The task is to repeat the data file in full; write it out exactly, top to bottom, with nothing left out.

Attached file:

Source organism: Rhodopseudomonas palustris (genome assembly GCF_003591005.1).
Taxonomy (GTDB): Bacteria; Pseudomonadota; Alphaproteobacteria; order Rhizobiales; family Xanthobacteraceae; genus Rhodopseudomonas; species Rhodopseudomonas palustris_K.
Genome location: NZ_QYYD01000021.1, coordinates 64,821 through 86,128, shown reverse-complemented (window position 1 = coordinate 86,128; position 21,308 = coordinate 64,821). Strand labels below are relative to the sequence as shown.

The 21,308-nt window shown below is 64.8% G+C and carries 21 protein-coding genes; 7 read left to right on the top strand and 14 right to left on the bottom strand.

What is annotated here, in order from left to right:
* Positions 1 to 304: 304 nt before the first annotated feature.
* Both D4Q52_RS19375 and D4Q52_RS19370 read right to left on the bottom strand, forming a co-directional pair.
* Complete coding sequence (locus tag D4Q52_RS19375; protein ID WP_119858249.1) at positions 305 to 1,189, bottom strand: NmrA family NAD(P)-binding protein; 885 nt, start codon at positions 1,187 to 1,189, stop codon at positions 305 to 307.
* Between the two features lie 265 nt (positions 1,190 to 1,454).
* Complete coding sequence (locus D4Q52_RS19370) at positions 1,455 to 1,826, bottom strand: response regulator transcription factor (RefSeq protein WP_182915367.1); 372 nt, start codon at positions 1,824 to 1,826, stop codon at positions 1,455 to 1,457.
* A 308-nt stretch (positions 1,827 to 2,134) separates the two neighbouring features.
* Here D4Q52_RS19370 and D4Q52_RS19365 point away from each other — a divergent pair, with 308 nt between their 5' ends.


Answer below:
Source organism: Rhodopseudomonas palustris (genome assembly GCF_003591005.1).
Taxonomy (GTDB): Bacteria; Pseudomonadota; Alphaproteobacteria; order Rhizobiales; family Xanthobacteraceae; genus Rhodopseudomonas; species Rhodopseudomonas palustris_K.
Genome location: NZ_QYYD01000021.1, coordinates 64,821 through 86,128, shown reverse-complemented (window position 1 = coordinate 86,128; position 21,308 = coordinate 64,821). Strand labels below are relative to the sequence as shown.

The 21,308-nt window shown below is 64.8% G+C and carries 21 protein-coding genes; 7 read left to right on the top strand and 14 right to left on the bottom strand.

What is annotated here, in order from left to right:
* Positions 1 to 304: 304 nt before the first annotated feature.
* Both D4Q52_RS19375 and D4Q52_RS19370 read right to left on the bottom strand, forming a co-directional pair.
* Complete coding sequence (locus tag D4Q52_RS19375; protein ID WP_119858249.1) at positions 305 to 1,189, bottom strand: NmrA family NAD(P)-binding protein; 885 nt, start codon at positions 1,187 to 1,189, stop codon at positions 305 to 307.
* Between the two features lie 265 nt (positions 1,190 to 1,454).
* Complete coding sequence (locus D4Q52_RS19370) at positions 1,455 to 1,826, bottom strand: response regulator transcription factor (RefSeq protein WP_182915367.1); 372 nt, start codon at positions 1,824 to 1,826, stop codon at positions 1,455 to 1,457.
* A 308-nt stretch (positions 1,827 to 2,134) separates the two neighbouring features.
* Here D4Q52_RS19370 and D4Q52_RS19365 point away from each other — a divergent pair, with 308 nt between their 5' ends.